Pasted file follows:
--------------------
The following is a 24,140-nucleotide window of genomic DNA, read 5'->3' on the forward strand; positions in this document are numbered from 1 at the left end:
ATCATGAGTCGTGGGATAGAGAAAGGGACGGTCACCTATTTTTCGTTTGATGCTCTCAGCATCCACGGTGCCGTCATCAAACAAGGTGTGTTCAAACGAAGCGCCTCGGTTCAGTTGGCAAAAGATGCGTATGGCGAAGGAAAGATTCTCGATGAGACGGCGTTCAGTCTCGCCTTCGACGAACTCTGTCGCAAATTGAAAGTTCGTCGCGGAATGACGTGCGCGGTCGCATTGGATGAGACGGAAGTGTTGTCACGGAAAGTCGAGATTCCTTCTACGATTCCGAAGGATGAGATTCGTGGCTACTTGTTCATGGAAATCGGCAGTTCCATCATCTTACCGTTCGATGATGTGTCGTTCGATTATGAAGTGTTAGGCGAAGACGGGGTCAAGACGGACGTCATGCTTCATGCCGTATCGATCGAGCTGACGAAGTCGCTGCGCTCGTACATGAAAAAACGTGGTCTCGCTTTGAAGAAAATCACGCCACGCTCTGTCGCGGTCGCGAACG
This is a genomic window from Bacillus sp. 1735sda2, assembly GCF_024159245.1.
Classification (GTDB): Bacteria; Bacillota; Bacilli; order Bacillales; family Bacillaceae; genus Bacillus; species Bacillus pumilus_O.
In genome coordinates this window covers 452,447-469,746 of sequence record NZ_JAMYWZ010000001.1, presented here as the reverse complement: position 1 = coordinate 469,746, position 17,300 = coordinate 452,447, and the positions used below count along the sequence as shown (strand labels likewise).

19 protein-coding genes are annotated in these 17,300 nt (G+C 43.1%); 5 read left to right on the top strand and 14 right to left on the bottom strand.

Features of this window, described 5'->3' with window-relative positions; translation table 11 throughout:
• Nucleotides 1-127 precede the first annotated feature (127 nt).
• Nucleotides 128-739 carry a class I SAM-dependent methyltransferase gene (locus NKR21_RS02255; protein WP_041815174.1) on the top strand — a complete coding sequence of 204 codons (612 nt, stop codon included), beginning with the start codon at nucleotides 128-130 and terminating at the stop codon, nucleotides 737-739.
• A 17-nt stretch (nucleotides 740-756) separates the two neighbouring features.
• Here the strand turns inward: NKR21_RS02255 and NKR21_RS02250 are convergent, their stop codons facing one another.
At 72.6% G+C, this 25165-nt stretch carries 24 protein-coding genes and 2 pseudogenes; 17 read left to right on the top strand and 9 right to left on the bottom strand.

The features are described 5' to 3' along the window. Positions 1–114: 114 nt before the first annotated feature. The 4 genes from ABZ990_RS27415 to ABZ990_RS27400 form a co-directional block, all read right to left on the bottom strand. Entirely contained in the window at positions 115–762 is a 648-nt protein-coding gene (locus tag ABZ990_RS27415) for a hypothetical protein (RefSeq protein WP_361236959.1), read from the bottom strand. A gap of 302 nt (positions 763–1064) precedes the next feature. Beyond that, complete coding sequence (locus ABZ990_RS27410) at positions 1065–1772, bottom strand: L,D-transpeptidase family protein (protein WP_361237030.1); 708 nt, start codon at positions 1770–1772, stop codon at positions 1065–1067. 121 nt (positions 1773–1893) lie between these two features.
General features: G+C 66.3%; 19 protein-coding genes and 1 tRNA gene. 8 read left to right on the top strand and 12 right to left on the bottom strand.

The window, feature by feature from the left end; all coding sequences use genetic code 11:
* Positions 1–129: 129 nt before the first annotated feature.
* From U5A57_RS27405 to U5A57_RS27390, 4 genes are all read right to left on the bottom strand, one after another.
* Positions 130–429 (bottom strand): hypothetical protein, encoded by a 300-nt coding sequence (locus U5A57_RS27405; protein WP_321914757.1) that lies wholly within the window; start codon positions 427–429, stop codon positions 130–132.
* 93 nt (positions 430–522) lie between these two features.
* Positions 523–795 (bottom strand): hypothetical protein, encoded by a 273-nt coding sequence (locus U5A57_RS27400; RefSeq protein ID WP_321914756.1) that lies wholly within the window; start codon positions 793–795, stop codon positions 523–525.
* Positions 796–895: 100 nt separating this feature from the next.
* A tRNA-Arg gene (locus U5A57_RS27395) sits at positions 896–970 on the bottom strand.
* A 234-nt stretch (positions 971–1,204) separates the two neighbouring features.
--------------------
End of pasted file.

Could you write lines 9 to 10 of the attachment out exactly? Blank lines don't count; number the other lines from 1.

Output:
• Nucleotides 128-739 carry a class I SAM-dependent methyltransferase gene (locus NKR21_RS02255; protein WP_041815174.1) on the top strand — a complete coding sequence of 204 codons (612 nt, stop codon included), beginning with the start codon at nucleotides 128-130 and terminating at the stop codon, nucleotides 737-739.
• A 17-nt stretch (nucleotides 740-756) separates the two neighbouring features.